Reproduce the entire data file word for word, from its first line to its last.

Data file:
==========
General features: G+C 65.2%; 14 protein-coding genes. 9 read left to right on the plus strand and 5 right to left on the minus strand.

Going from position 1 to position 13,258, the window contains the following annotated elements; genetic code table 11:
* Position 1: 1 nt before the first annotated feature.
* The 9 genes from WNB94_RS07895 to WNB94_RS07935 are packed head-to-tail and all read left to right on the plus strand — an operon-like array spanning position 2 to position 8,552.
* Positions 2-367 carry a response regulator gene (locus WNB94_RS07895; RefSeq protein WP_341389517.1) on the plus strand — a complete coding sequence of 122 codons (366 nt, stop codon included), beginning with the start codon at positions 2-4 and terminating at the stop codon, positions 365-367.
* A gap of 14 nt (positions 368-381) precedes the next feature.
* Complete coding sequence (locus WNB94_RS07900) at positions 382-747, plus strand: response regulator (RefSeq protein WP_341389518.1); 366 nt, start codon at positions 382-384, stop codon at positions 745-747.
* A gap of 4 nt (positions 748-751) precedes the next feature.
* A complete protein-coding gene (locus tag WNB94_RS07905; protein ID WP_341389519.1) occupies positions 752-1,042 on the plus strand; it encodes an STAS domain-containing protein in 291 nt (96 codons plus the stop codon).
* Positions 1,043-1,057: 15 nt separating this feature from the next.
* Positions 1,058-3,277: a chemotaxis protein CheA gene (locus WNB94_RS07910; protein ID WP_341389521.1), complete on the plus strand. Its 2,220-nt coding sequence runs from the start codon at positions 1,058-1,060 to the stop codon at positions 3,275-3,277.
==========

General features: G+C 65.2%; 14 protein-coding genes. 9 read left to right on the plus strand and 5 right to left on the minus strand.

Going from position 1 to position 13,258, the window contains the following annotated elements; genetic code table 11:
* Position 1: 1 nt before the first annotated feature.
* The 9 genes from WNB94_RS07895 to WNB94_RS07935 are packed head-to-tail and all read left to right on the plus strand — an operon-like array spanning position 2 to position 8,552.
* Positions 2-367 carry a response regulator gene (locus WNB94_RS07895; RefSeq protein WP_341389517.1) on the plus strand — a complete coding sequence of 122 codons (366 nt, stop codon included), beginning with the start codon at positions 2-4 and terminating at the stop codon, positions 365-367.
* A gap of 14 nt (positions 368-381) precedes the next feature.
* Complete coding sequence (locus WNB94_RS07900) at positions 382-747, plus strand: response regulator (RefSeq protein WP_341389518.1); 366 nt, start codon at positions 382-384, stop codon at positions 745-747.
* A gap of 4 nt (positions 748-751) precedes the next feature.
* A complete protein-coding gene (locus tag WNB94_RS07905; protein ID WP_341389519.1) occupies positions 752-1,042 on the plus strand; it encodes an STAS domain-containing protein in 291 nt (96 codons plus the stop codon).
* Positions 1,043-1,057: 15 nt separating this feature from the next.
* Positions 1,058-3,277: a chemotaxis protein CheA gene (locus WNB94_RS07910; protein ID WP_341389521.1), complete on the plus strand. Its 2,220-nt coding sequence runs from the start codon at positions 1,058-1,060 to the stop codon at positions 3,275-3,277.